Newcomb wants to address these different points of view. On the one hand, the theologian, he says, is too invested. He cannot weigh arguments on both sides of a debate. “His idea of truth is symbolized in the pure marble statue”: unmovable, fixed, stagnant. The scientific idea of truth, on the other hand, is symbolized by an iron-clad turret, “which cannot be accepted until it has proved its invulnerability.” Truth for the scientist requires testing, even demolition. There are no sacred cows in science. “A countless host of theories have thus been demolished and forgotten with the advance of knowledge,” Newcomb notes. Therefore those which remain “can show us a guarantee of their truthfulness which would not be possible under any other plan of dealing with them.” The scientific man, in short, “recognizes no such attribute as orthodoxy in his doctrines.”
His main concern in this address is to present his views on “the course of Nature.” The doctrine of the uniformity of nature, he says, “is generally acquiesced in by the mature thought of intelligent Christendom, yet objections are frequently made to it, because it seems to run counter to some of our most cherished ideas.” For his part, Newcomb claims to be the peacemaker. “My desire,” he asserts early in his speech, “is to act the part of the peacemaker, rather than that of a combatant.” At the same time, in his discussion of “the course of nature,” Newcomb pitted natural law against the doctrine of Providence. He attributed the great advance of civilization to the “development of the understanding of the course of Nature.”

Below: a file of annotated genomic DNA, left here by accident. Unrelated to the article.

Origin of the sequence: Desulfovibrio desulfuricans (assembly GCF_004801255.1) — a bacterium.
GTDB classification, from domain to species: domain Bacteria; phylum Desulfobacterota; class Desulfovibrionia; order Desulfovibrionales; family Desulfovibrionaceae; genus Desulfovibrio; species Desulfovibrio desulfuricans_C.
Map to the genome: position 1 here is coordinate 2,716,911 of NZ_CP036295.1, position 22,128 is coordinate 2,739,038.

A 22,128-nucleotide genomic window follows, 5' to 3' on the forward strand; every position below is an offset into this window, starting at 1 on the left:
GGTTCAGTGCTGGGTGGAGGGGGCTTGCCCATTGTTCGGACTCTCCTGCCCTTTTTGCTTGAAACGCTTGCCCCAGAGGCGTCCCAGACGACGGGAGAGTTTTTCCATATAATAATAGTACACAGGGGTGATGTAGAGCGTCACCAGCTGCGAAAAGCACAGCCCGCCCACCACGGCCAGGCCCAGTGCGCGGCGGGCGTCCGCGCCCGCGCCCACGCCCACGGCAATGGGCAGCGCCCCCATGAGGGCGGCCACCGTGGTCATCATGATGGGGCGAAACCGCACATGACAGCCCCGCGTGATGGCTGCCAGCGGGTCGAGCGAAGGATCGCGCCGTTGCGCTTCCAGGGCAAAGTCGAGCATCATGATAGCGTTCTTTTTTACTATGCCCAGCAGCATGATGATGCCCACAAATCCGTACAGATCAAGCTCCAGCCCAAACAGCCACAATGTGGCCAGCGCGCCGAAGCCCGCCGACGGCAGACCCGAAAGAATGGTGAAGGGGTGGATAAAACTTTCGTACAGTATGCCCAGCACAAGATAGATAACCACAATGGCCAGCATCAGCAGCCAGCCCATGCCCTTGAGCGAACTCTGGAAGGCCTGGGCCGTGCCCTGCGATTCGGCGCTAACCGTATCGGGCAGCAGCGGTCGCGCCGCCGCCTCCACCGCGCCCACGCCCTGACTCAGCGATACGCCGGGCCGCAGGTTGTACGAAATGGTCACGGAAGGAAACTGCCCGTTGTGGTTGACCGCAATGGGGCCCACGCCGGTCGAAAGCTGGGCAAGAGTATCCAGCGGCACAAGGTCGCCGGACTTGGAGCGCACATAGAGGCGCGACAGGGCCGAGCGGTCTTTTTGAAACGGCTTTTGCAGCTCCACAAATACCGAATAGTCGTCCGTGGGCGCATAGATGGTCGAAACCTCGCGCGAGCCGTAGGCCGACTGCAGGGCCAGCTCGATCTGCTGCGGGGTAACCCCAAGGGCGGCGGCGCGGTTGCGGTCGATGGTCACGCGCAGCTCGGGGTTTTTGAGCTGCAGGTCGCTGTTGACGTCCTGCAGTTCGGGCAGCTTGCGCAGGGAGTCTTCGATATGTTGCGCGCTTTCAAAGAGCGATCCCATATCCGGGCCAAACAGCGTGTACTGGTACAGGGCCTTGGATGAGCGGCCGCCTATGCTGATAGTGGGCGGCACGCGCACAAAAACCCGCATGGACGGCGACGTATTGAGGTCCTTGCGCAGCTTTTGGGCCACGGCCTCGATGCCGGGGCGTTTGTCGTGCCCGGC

The great progress which the last three centuries have witness [he says] has been wholly in the field of phenomena…The progress here alluded to has been rendered possible only by entirely rejecting the mode of thinking about Nature which was prevalent in former ages, and into which the untrained mind is almost sure to fall at the present day.
The new understanding of nature, for example, “tells us that the whole course of Nature takes place in accordance with certain laws, capable of expression in mathematical language; that these laws act with more than an iron rigor and without any regard to consequences; that they are deaf to prayer or entreaty; that, if we would succeed, we must study them, and so govern ourselves that their action shall inure to our benefit.”
During the same month that Newcomb delivered his AAAS address, the North American Review published his “An Advertisement for a New Religion,” under the signature of “An Evolutionist.” Most of this article was written with tongue in cheek; however, Newcomb does make a serious proposition. “Among our advanced thinkers,” he begins, “two points are now happily settled beyond the need of further inquiry.” First, that all traditional religions, including Christianity (“in one sense the best and in another the worst of them”) are “waxing old, and must soon die.” Revealed religion has been undermined, so has “natural religion.”
But Newcomb also stressed that these same “advanced thinkers” maintain that humanity has a capacity for religion, that man has “religious instincts.” Indeed, great men have all been “profoundly religious.” Since the old religions are “sick, dying, or dead,” and since man must have a religion, it follows, according to Newcomb, that we must found a “new-born religion.”